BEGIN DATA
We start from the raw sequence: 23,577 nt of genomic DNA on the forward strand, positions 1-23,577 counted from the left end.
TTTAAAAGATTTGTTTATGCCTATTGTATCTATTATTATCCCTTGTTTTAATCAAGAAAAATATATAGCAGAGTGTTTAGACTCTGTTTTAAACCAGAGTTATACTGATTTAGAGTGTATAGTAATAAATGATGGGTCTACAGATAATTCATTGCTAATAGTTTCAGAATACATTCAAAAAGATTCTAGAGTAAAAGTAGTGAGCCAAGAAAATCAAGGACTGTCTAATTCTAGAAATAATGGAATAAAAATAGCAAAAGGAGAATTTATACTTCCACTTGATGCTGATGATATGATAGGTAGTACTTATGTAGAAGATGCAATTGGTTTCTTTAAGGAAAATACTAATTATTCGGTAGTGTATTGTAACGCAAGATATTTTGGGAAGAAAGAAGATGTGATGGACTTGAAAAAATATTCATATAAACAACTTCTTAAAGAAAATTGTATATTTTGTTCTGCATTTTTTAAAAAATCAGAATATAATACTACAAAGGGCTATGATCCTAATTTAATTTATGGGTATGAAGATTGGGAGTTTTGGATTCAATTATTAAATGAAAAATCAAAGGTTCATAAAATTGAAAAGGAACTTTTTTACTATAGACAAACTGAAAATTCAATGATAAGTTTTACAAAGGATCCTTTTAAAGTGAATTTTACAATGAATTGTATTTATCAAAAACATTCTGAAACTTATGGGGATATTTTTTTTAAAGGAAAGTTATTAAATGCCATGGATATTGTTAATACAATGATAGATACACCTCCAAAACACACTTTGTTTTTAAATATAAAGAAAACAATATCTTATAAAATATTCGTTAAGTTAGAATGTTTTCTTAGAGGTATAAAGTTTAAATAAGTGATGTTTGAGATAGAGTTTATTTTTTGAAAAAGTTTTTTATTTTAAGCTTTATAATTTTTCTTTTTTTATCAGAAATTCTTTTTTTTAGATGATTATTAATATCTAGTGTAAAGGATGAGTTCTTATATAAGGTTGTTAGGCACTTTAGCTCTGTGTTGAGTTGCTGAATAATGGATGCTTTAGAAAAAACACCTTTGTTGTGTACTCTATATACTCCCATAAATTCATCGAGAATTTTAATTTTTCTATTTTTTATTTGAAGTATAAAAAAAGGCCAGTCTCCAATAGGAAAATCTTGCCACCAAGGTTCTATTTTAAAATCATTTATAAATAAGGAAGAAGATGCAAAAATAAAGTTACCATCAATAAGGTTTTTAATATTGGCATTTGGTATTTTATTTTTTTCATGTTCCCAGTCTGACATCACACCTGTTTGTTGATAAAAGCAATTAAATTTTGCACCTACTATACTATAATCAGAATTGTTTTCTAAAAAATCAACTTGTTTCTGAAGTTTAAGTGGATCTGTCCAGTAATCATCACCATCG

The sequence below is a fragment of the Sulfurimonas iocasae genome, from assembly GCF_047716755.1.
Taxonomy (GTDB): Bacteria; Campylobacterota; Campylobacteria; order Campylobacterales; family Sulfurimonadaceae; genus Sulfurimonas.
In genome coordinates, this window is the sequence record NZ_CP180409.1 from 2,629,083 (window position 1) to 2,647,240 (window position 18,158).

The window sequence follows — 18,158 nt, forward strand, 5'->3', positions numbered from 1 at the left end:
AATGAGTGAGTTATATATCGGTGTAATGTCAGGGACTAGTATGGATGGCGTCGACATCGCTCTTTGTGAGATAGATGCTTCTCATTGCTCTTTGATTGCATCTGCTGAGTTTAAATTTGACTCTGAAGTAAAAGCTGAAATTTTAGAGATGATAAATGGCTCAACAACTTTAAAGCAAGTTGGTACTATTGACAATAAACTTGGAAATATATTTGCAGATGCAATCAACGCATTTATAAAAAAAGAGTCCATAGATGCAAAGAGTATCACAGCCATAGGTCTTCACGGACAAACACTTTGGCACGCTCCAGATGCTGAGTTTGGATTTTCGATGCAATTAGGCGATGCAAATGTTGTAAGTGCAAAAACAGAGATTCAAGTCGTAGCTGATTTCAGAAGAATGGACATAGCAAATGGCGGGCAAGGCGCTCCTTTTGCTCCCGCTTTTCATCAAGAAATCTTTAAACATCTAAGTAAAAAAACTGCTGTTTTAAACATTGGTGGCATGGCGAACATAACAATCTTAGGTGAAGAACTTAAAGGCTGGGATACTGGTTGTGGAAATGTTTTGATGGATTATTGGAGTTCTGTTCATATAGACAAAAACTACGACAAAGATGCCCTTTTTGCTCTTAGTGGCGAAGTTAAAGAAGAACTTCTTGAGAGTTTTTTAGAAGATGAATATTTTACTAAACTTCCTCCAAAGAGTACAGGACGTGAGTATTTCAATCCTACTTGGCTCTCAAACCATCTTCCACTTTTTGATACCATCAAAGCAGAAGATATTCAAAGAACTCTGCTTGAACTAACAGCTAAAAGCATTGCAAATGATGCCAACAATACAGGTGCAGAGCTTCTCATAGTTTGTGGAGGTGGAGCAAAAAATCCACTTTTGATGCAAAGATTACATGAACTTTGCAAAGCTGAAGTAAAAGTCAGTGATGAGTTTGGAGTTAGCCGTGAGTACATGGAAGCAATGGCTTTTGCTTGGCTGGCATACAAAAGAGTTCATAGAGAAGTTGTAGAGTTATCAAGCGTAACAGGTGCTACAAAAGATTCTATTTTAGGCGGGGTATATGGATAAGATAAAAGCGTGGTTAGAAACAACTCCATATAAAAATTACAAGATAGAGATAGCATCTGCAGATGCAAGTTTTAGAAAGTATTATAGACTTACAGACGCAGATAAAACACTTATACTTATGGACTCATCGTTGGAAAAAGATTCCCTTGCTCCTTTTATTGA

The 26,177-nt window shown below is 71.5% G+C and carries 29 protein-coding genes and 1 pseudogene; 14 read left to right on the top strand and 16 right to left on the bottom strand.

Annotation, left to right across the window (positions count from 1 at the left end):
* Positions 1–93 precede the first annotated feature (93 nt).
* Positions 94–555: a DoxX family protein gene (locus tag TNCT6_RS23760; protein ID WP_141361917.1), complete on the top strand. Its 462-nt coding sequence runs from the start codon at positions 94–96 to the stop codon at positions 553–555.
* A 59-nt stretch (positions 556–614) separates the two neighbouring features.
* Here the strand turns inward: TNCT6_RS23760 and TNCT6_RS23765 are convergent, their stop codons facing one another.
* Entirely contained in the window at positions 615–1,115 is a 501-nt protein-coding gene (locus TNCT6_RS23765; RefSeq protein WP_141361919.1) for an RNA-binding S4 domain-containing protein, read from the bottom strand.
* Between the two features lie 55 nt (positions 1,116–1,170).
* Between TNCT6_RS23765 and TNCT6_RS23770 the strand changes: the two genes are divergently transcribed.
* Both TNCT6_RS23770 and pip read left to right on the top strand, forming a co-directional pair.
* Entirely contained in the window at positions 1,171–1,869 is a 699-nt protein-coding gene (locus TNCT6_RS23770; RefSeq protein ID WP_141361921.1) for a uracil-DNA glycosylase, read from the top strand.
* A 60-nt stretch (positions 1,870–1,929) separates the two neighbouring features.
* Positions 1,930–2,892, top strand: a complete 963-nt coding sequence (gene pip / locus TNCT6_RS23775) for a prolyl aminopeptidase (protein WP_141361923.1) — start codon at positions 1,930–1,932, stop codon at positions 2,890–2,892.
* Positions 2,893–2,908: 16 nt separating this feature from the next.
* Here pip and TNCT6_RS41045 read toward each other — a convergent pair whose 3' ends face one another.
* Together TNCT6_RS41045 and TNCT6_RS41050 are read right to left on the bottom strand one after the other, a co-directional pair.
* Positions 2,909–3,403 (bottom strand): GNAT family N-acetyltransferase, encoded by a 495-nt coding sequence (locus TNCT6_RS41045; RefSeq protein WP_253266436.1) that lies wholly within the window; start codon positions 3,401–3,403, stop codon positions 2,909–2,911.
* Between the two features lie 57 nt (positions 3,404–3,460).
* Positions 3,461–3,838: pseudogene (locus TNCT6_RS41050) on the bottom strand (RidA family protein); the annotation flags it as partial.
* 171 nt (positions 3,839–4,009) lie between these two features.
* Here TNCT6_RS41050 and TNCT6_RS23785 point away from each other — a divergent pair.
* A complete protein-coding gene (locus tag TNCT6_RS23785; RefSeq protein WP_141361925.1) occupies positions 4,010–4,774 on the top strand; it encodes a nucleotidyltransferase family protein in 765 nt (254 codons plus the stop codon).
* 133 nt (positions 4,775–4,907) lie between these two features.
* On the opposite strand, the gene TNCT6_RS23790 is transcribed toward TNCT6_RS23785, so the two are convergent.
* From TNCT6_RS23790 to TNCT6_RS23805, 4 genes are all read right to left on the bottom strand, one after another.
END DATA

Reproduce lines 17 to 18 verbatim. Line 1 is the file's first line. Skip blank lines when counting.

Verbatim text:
* Both TNCT6_RS23770 and pip read left to right on the top strand, forming a co-directional pair.
* Entirely contained in the window at positions 1,171–1,869 is a 699-nt protein-coding gene (locus TNCT6_RS23770; RefSeq protein ID WP_141361921.1) for a uracil-DNA glycosylase, read from the top strand.